December 6, 2021

For legal, more pitfalls than praise in Panama Papers ‘Ethical hacking’

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By Ricci Dipshan, From Legaltech News

Deemed the biggest breach in history, the Panama Papers shines a spotlight on the rise of many law firms’ unpreparedness and susceptibility to ethical hacking

The Panama Papers leak landed with a bang — 2.6 terabytes, 11.5 million internal documents, and almost 40 years of confidential client information. Deemed the largest breach in history, the disclosure implicated scores of public figures, including politicians from Vladmir Putin to the now former prime minster of Iceland, Sigmundur Davíð Gunnlaugsson.
But beneath the uncovering of corruption, tax evasion, and the dark hinterlands of the global economy, was the uncovering of yet another disclosure, one that like offshore banking is widely assumed, but usually unseen — the breach of a law firm.
The firm at the center of the leak was Mossack Fonseca Group, founded in 1977 in Panama by Jürgen Mossack. German daily Süddeutsche Zeitung, which received the breached documents last year and analyzed them in conjunction with the U.S-based International Consortium of Investigative Journalists, described the firm as one “selling anonymous shell companies for almost 40 years,” with ties to a host of disreputable figures from suspected Al Qaida supporters to Chinese political elites, corrupt FIFA officials, and at least one Mexican drug lord.
While the breach of the firms’ data was illegal, the disclosure of the information has been met with acclaim from many in the government, media and legal spheres decrying the iniquities of offshore banking.
“So-called ‘ethical hacking’ is a fact today,” noted Jason Maloni, who leads the privacy and data security team at global strategic communications firm LEVICK. “Right now, the bad guy isn’t the entity that hacked Mossack Fonseca. The bad guys are those who sought to hide money from taxation.”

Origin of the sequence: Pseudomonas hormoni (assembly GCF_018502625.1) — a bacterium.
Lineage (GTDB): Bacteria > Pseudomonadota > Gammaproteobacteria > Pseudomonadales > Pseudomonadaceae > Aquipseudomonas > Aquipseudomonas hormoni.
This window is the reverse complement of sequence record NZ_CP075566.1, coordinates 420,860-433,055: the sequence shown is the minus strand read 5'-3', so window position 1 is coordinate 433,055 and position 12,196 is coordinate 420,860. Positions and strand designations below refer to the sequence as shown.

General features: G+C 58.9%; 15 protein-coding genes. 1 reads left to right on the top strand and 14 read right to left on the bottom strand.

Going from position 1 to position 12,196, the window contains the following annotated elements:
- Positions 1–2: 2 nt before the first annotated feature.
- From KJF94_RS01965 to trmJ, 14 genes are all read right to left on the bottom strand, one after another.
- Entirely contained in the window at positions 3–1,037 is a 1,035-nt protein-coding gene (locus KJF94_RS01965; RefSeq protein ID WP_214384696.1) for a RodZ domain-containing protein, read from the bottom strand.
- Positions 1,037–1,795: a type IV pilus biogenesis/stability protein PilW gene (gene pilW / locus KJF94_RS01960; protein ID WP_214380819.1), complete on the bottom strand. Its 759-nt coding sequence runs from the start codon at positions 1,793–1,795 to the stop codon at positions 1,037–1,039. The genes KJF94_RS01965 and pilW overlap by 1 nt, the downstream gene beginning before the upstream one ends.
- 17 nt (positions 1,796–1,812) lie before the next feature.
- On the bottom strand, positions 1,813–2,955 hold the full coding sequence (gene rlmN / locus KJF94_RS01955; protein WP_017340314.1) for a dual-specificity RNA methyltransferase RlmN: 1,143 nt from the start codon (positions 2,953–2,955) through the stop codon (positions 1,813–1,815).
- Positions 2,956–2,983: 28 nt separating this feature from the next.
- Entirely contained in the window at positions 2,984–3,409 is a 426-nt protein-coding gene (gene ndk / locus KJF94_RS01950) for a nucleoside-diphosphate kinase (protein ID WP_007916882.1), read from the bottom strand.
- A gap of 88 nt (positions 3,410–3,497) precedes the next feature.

“Even if it is done legally, the web of connections have already resulted in the resignation of one senior leader. We have not seen the last of the fallout from this act. Every story is Shakespearean, and the public has a visceral need to identify the good guys and bad guys and, right now, we’re only beginning to understand the actors in this tragedy,” he added.
Legal actors, however, may just be now coming to terms with the extent of the hazard and infamy that go along with representing certain clients.
“Any organization whose business model is predicated on secrecy, discretion and confidentiality, and who enjoys a reputation of providing those services to high net worth individuals, some of whom may be more controversial than others, is eventually going to attract negative attention,” noted Scott Moritz, managing director and head of Protiviti’s fraud risk management practice.
“Whether it is the hacking of celebrities’ smart phones, intrusions of media companies resulting in the disclosure of the proprietary economics of movies and talent compensation… or the detailed personal data and biometrics of federal employees and contractors seeking to obtain security clearances, the more sensitive the data, the more prized that data is both in terms of bragging rights and the more pragmatic amount of money the people who obtained it stand to gain by selling it to the highest bidder,” he added.